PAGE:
“What we don’t know is how much methane is emitted by the individual sources worldwide, and if you want to do something about the reduction of methane in the atmosphere, you need to know where the high emitters are, and that’s exactly one of the things that we’ll be looking for with Tropomi.”
Natural pollutants from wildfires and volcanic eruptions will also be tracked with Sentinel 5P.
Scientists developed the Tropomi instrument for Sentinel 5P to fill a gap in atmospheric chemistry data after the end of Europe’s ERS-2 and Envisat missions. NASA’s Aura satellite is still collecting data, but it has been in orbit more than 13 years, well beyond its original lifetime.
Tropomi results will also extend the data record of ozone and other greenhouse gases in the atmosphere, a key variable in climate change.
“These data are really important in order to understand how the climate is changing and how you can react to it, and how to set mitigation actions,” said Claus Zehner, Sentinel 5P’s mission manager at ESA.
Designed for a mission of at least seven years, Sentinel 5P weighed about 1,800 pounds (820 kilograms) fully fueled for launch. It is about the size of a full-size car.
The gap-filler mission will lay the groundwork for the future Sentinel 5 missions, consisting of instruments on Europe’s MetOp-Second Generation polar-orbiting weather satellites, the first of which is set to launch around 2021.
Sentinel 5P’s spacecraft bus and the Tropomi instrument were built by Airbus subsidiaries in the United Kingdom and the Netherlands.
The mission started its journey toward orbit at 0927:44 GMT (5:27:44 a.m. EDT; 12:27:44 p.m. Moscow time) Friday from the Plesetsk Cosmodrome in northern Russia.
A 95-foot-tall (29-meter) Rockot launcher carried Sentinel 5P aloft, firing out of a transport and launch tube fixed on a pad at the military-run Plesetsk space base around 500 miles (800 kilometers) north of Moscow.
Powered by a two-stage UR-100N, or SS-19, booster culled from Russia’s decommissioned nuclear missile stockpile, the Rockot quickly disappeared as it soared through a gray cloud deck.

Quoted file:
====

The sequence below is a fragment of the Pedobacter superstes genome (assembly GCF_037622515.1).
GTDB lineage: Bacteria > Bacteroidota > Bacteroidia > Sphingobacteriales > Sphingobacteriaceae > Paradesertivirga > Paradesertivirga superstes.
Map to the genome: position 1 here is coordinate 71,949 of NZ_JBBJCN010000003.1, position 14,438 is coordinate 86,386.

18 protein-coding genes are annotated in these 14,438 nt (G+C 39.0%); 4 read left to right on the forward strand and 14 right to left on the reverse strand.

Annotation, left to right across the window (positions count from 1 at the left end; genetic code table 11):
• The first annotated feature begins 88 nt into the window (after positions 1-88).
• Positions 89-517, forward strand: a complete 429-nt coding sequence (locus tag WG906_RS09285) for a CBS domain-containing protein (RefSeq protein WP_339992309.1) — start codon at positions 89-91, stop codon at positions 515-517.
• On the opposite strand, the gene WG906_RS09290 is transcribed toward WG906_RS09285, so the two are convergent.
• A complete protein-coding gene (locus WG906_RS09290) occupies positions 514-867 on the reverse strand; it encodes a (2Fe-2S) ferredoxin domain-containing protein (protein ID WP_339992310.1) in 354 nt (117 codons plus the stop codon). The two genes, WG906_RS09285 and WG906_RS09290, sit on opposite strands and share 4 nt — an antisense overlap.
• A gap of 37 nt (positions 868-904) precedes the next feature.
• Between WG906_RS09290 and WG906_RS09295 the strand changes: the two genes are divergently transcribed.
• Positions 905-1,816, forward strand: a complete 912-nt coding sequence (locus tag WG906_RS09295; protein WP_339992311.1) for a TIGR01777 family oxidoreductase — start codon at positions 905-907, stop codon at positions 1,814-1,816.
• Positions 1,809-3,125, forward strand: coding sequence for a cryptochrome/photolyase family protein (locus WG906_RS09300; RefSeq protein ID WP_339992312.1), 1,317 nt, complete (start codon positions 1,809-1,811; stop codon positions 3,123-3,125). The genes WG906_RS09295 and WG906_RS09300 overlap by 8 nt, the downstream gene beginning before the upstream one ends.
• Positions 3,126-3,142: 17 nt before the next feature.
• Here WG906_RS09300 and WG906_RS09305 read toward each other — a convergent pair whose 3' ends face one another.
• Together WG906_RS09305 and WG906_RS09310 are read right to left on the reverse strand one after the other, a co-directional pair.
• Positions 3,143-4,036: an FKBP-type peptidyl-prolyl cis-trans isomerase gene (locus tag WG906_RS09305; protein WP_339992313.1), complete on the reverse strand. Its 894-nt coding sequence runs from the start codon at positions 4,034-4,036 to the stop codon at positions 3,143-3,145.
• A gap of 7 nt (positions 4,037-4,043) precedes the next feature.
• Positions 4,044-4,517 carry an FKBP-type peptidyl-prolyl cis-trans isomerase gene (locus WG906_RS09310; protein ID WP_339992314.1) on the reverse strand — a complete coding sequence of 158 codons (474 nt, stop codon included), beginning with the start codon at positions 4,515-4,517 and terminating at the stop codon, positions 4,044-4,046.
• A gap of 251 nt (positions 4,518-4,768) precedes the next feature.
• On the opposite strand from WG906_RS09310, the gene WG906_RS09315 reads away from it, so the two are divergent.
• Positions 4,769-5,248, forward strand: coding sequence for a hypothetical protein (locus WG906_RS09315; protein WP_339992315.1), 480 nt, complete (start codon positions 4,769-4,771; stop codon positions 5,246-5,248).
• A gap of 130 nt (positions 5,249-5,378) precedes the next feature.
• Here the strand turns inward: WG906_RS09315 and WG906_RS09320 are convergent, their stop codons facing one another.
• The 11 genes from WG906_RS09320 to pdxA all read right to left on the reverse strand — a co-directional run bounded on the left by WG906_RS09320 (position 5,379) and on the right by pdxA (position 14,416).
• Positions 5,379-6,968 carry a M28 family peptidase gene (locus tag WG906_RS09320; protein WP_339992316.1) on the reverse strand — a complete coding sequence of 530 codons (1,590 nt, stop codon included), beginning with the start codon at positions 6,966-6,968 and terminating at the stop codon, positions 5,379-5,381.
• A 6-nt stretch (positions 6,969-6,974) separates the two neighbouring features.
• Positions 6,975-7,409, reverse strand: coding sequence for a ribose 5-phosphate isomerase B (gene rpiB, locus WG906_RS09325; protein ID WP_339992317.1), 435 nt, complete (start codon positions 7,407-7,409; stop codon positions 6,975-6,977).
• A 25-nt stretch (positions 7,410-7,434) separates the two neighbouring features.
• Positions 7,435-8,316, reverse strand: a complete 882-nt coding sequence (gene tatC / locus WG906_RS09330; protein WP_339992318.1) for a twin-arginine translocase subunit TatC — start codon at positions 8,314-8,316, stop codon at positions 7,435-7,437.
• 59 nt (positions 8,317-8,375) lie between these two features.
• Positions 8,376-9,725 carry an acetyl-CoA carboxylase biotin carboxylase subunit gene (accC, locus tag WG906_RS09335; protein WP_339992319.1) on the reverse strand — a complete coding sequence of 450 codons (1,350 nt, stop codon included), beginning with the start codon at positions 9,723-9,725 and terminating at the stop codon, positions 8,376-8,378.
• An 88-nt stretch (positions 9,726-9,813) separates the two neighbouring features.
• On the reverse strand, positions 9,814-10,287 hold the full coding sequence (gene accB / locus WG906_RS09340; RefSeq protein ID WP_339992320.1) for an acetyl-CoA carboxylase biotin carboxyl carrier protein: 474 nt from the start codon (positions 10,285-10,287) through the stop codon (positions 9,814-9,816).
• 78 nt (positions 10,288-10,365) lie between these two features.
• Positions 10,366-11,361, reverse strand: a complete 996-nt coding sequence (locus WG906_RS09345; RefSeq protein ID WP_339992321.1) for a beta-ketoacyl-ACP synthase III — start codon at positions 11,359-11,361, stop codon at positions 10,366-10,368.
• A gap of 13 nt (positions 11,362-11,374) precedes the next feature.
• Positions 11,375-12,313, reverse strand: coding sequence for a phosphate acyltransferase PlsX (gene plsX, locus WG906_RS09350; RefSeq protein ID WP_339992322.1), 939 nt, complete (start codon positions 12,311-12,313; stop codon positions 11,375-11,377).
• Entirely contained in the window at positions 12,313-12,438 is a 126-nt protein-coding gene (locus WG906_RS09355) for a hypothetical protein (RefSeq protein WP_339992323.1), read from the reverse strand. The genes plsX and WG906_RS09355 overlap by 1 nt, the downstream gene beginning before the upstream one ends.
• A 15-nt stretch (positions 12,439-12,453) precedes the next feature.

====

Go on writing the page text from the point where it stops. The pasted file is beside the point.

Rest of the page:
The launcher passed the speed of sound in less than a minute, then shut down its first stage and ignited a second stage around two minutes into the mission as it steered on a northerly heading.
A clamshell-like shroud jettisoned from the tip of the rocket moments later, revealing the Sentinel 5P satellite once the vehicle reached the rarefied outer layers of the atmosphere.
A Breeze KM engine took over just after the flight’s five-minute point to place the Sentinel 5P satellite in a preliminary parking orbit.
The Rockot’s upper stage and Sentinel 5P flew over Greenland, Canada, the Western United States and the Pacific Ocean, then passed over Antarctica before firing the Breeze KM’s engine again.
Separation of the Sentinel 5P satellite from the rocket was scheduled for 1046 GMT (6:46 a.m. EDT) in a polar orbit more than 500 miles (800 kilometers) above Earth.
The rocket was out of range of tracking sites for most of the flight, but Sentinel 5P appeared over the horizon at a receiving station in Kiruna, Sweden, right on time at 1101 GMT (7:01 a.m. EDT), and engineers at the European Space Operations Center in Germany verified the satellite’s condition.
“All postions on the loop, I can confirm we have AOS (acquisition of signal) in Kiruna at the correct time,” said Pier Paolo Emanuelli, the flight director at the Sentinel 5P control center. “The separation sequence was done correctly. We have the (solar) arrays completely deployed and the RCS (reaction control system) is now in the correct mode and starting damping the rates.
“So we have another mission in orbit,” he said.
With the craft’s power-generating solar panels extended, the next step will be to configure Sentinel 5P for its mission in space.
The satellite will fine-tune its orbit to an altitude of around 512 miles (824 kilometers) in the coming weeks, taking up a position less than five minutes behind the U.S. Suomi-NPP weather satellite for tandem observations.
A cooler door covering the Tropomi instrument will be opened in a few weeks, ESA said, to begin validation and calibration of the satellite’s main payload.
Sentinel 5P should begin full operations in about six months, officials said.
The next member of the Copernicus fleet, named Sentinel 3B, is being readied for launch on another Rockot vehicle in March.
Rockot missions for non-Russian satellites are arranged by Eurockot, a German-Russian company owned by Ariane Group and Khrunichev, the launcher’s prime contractor.